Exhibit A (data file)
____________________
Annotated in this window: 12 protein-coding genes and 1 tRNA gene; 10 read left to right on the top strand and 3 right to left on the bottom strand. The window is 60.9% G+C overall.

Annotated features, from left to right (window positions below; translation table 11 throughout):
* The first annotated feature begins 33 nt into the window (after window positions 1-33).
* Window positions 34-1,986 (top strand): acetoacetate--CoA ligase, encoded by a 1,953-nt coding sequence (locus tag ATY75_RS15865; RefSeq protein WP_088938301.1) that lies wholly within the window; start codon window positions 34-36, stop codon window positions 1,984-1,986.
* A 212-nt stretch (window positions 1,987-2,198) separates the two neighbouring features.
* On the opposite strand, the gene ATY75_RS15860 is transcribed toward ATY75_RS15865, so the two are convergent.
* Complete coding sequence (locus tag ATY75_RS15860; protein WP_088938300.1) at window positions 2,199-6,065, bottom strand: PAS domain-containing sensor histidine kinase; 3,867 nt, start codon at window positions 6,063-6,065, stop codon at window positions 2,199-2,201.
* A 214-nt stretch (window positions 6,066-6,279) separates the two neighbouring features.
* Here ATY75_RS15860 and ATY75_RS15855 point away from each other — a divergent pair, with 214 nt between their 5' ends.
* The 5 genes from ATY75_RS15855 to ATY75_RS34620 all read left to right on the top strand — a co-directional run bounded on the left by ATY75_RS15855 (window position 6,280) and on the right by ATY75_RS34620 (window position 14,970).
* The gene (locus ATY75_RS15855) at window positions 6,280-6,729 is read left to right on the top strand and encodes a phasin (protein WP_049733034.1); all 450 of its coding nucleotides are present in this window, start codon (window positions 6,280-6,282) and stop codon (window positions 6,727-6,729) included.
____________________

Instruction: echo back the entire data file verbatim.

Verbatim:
Annotated in this window: 12 protein-coding genes and 1 tRNA gene; 10 read left to right on the top strand and 3 right to left on the bottom strand. The window is 60.9% G+C overall.

Annotated features, from left to right (window positions below; translation table 11 throughout):
* The first annotated feature begins 33 nt into the window (after window positions 1-33).
* Window positions 34-1,986 (top strand): acetoacetate--CoA ligase, encoded by a 1,953-nt coding sequence (locus tag ATY75_RS15865; RefSeq protein WP_088938301.1) that lies wholly within the window; start codon window positions 34-36, stop codon window positions 1,984-1,986.
* A 212-nt stretch (window positions 1,987-2,198) separates the two neighbouring features.
* On the opposite strand, the gene ATY75_RS15860 is transcribed toward ATY75_RS15865, so the two are convergent.
* Complete coding sequence (locus tag ATY75_RS15860; protein WP_088938300.1) at window positions 2,199-6,065, bottom strand: PAS domain-containing sensor histidine kinase; 3,867 nt, start codon at window positions 6,063-6,065, stop codon at window positions 2,199-2,201.
* A 214-nt stretch (window positions 6,066-6,279) separates the two neighbouring features.
* Here ATY75_RS15860 and ATY75_RS15855 point away from each other — a divergent pair, with 214 nt between their 5' ends.
* The 5 genes from ATY75_RS15855 to ATY75_RS34620 all read left to right on the top strand — a co-directional run bounded on the left by ATY75_RS15855 (window position 6,280) and on the right by ATY75_RS34620 (window position 14,970).
* The gene (locus ATY75_RS15855) at window positions 6,280-6,729 is read left to right on the top strand and encodes a phasin (protein WP_049733034.1); all 450 of its coding nucleotides are present in this window, start codon (window positions 6,280-6,282) and stop codon (window positions 6,727-6,729) included.